Book Review: Dividers by Travis Adams Irish

Dividers is probably the most unusual novel I have read to date this year. The book has a complex plot told in a circular fashion. So although I will not divulge spoilers, please bear with me as I try to tell you what Dividers is about.

This unusual literary read starts off by telling us about a spirit called Thretch who can inhabit the bodies of select men and take control, giving them extraordinary strength and fighting prowess. Thretch has been doing this for centuries. Jacob Calbraw, a billionaire businessman and heir to the Calbraw fortune is Thretch’s latest host. Part I of this book is about The Calbraws and is set a few years into the future from 2015, Jacob wakes to find himself bloody and injured from a huge bar brawl but more disturbingly he has recollection of burying a little girl. He races to save the girl and in intercepted by Nicodemus, the antithesis of Thretch sent to stop his destruction.

We are then taken back three weeks in time and we learn of Jacob’s acrimonious relationship with his father, Earl, and the origins of his hate and distrust for him. Earl and Jacob seem to have been embroiled in cat and mouse games for several years, their animosity dating back further than the abduction of Jacob’s mother thirteen years ago, her body was never found and Jacob cannot believe she died. We are introduced to the hardworking Carvers, and their subsequent militant stance against fat cats when they face tragedy. The Story of these past three weeks are told in a sequence of intriguing tableaux that become significantly related as you read on. The theme of the greedy rich versus the downtrodden poor is central to the story.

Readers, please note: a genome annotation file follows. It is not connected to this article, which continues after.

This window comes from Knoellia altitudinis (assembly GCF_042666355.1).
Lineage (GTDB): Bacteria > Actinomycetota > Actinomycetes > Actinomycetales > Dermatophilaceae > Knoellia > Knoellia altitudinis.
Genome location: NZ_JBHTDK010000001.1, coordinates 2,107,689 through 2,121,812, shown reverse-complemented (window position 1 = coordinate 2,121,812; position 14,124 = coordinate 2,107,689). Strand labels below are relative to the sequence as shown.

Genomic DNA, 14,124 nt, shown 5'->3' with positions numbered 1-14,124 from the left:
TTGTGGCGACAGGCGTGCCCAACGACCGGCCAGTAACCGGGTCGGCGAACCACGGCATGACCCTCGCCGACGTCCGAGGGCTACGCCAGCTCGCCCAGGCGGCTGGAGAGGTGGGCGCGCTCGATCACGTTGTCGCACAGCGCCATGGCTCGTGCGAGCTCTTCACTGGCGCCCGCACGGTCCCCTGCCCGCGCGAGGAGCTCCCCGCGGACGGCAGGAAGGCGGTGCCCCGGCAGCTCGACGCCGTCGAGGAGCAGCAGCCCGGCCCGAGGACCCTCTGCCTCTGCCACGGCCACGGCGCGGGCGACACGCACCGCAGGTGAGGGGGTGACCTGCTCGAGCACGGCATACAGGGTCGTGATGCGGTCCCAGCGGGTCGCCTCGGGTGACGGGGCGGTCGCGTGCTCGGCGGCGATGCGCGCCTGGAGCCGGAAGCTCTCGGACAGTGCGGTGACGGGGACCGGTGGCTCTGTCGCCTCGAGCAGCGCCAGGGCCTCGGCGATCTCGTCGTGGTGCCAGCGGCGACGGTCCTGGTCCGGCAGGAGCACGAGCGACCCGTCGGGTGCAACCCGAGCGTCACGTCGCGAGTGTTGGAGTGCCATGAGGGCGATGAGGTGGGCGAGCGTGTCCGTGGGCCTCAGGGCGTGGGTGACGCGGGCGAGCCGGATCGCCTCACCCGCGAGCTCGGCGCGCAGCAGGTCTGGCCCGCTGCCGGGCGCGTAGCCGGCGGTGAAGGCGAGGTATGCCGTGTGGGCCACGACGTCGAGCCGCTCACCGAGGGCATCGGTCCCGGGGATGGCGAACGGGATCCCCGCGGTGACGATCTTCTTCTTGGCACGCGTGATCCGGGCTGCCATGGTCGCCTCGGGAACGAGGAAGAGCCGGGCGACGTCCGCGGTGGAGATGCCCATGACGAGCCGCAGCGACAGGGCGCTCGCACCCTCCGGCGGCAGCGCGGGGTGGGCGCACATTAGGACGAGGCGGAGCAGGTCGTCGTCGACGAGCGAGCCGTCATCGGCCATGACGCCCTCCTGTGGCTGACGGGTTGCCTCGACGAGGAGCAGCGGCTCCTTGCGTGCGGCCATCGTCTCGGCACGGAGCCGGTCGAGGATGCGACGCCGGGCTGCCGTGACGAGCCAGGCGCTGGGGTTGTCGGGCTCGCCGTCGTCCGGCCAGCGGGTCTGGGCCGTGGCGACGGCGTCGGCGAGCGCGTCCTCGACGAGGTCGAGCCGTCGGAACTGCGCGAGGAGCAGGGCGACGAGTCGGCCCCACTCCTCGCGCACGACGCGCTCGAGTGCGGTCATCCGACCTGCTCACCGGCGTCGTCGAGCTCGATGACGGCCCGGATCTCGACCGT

Part II of the book is about the malevolent spirit Thretch, his past and how he develops a relationship with his host Jacob. Mysteries are eventually solved in this second part, but not without a few whiplashes as a result of some sharp twists and turns.

This long and complex novel kept me interested and each tableau was as compelling as the next. The dramatic events in the book and my curiosity to find out more about the characters kept me turning pages, however, I found the pace variable throughout, and a professional edit would make this compelling read even better. The novel has action in spades too.

Dividers is a Marmite book; I think you will either get swept away by the narrative or you won’t, if you are swept away this is actually a very worthy and enjoyable read in which to invest your time.

Dividers is available to read for free to Kindle Unlimited subscribers.

Links to Book:
Amazon UK
Amazon US
Goodreads

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